Monday, May 15, 2006

'15 Megs of Fame"- a New Media Survey

"Revolutions tend to suck for ordinary people"

I've been itching to do this post for a week and after getting inspired by today's post/commentaries over at
Arts Journal, and by a related post in response over at Art Powerlines, I'm finally getting to it. Edward Winkleman touches on today's discussion of art blogging vs. traditional art journalism as well. I'm not going to go to deep into this but to nutshell my opinion, I echo various commentaries that the blog fleshes out the discussion in general. There is no need to completely replace traditional media and arts experts, but there is a need to open up discussion and provide more access and avenues for people to get into the nitty gritty. Blogs provide context and frankly there is a hell of a lot good writing and critical thinking going on out there. We need this - and more of it. Critics miss the point - the singular voice is discredited, and why not have some raw unfettered grousing going about real topics? It can't all be about Jerry Saltz. We need small groups getting into it and playing off each other's knowledge or lack there of. Tyler Green says it quite well on Winkleman today in his response to Chris Lavin. I think the blog can open up the art world to the real world - and not a minute too soon!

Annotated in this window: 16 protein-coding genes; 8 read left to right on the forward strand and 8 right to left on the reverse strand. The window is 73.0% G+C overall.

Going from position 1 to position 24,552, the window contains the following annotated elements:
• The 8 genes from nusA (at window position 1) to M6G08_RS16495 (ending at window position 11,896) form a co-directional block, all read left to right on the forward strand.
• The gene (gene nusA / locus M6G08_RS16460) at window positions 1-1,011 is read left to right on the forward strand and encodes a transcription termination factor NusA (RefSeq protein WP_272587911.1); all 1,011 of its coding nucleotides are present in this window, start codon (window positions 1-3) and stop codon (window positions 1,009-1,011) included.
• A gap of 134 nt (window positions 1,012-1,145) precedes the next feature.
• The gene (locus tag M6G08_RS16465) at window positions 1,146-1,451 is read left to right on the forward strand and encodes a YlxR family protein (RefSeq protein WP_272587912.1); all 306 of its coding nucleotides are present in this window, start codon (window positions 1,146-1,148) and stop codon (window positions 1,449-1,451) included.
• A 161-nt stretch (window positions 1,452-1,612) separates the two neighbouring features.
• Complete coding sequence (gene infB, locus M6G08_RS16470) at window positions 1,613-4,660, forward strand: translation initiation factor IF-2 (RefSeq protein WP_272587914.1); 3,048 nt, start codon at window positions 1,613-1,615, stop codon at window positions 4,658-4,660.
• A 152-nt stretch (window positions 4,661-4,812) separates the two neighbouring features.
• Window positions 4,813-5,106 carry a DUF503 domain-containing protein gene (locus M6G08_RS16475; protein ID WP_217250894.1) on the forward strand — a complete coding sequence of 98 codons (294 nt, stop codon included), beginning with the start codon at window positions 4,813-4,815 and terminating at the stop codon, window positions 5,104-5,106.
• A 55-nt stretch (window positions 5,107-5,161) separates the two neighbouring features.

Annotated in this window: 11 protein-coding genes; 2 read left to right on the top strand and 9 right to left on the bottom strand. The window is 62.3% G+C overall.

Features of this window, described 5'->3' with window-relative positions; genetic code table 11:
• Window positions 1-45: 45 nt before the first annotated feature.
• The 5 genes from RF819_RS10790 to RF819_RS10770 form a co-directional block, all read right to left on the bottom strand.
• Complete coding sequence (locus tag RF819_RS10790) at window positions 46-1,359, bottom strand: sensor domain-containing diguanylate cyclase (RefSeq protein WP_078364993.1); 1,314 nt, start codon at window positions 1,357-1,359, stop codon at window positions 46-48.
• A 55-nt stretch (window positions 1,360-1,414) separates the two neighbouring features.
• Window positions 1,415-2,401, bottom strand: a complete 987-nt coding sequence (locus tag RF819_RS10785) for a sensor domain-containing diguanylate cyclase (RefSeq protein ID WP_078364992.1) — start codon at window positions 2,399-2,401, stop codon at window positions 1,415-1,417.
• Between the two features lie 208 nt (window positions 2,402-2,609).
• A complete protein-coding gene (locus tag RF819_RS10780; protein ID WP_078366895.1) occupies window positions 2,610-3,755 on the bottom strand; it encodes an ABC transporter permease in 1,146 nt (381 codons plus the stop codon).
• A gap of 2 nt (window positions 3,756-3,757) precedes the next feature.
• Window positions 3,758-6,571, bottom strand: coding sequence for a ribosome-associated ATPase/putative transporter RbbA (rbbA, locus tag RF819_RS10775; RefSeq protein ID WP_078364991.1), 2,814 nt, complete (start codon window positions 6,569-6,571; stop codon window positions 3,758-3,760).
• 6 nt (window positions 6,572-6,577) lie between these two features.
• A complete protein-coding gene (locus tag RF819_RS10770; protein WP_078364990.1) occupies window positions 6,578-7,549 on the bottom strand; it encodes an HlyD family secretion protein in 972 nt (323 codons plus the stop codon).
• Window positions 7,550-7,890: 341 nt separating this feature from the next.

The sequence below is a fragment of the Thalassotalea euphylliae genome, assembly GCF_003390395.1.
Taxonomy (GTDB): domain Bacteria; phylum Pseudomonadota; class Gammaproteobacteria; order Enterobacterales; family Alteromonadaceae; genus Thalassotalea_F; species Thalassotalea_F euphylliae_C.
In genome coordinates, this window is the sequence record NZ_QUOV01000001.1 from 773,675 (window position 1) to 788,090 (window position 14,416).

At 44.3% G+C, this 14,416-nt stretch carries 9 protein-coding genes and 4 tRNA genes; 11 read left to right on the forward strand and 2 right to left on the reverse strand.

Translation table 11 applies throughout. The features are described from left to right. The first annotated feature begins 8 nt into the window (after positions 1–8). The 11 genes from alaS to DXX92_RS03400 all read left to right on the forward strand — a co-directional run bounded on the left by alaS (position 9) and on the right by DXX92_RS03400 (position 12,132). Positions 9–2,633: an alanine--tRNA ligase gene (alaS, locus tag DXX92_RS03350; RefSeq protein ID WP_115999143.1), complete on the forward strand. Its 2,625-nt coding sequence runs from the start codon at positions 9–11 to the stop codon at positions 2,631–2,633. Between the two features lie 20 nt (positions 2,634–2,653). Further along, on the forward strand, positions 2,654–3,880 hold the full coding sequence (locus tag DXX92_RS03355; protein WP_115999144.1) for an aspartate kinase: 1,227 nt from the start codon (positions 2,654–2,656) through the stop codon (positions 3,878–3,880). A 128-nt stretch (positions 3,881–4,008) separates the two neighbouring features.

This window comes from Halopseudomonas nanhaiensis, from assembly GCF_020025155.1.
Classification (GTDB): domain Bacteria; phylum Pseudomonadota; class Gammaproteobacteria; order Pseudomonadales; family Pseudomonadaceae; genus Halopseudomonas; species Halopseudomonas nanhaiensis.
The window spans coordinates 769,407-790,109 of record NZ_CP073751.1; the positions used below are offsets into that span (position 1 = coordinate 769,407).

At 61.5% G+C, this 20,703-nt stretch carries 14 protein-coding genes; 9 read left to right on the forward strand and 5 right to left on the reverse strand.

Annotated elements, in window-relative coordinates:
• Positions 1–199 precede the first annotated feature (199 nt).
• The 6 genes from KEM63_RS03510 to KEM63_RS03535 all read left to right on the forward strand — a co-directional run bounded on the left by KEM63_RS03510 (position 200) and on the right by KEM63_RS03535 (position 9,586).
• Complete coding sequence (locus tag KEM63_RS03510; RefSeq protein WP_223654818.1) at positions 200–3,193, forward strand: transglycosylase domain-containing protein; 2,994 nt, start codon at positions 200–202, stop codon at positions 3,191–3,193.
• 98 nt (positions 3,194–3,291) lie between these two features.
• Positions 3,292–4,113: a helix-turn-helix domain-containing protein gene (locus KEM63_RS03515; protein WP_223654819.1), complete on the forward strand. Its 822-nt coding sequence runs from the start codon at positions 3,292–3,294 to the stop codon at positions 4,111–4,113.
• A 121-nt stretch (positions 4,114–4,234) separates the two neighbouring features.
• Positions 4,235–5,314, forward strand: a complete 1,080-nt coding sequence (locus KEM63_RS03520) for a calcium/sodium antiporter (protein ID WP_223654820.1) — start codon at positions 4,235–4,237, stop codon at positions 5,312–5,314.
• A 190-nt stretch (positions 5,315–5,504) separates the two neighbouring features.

Anyway - what I wanted to dig into was something that I came across thanks to the always relevant and erudite posts at
kazys.varnelis.net.

A few weeks back, the Economist ran a great series on NEW MEDIA. (take some time and read all of the articles) But in case you don't let me provide these nuggets.
The blog and its offspring -wikis, vlogs, podcasts, metaverses and folksonomies - are really the bookend of movable type, 550 years after Gutenberg. We are at the begining of a new era which some call the age of participatory media - I've heard Network Culture used as well. Duh, right? But did you know that 57% of American teenagers create content for the web? That's a big number for only one demographic. A new blog is created every second of every day and the 'blogosphere' is doubling in size every 5 months according to Technorati.

!!!

This has a broad implication. Traditional media models are based on "aggregating large passive audiences and feeding them product" whereas new media audiences are increasingly small and often tiny, seeking and using content created by peers or themselves. The former 'audience' is now audience and provider. This cha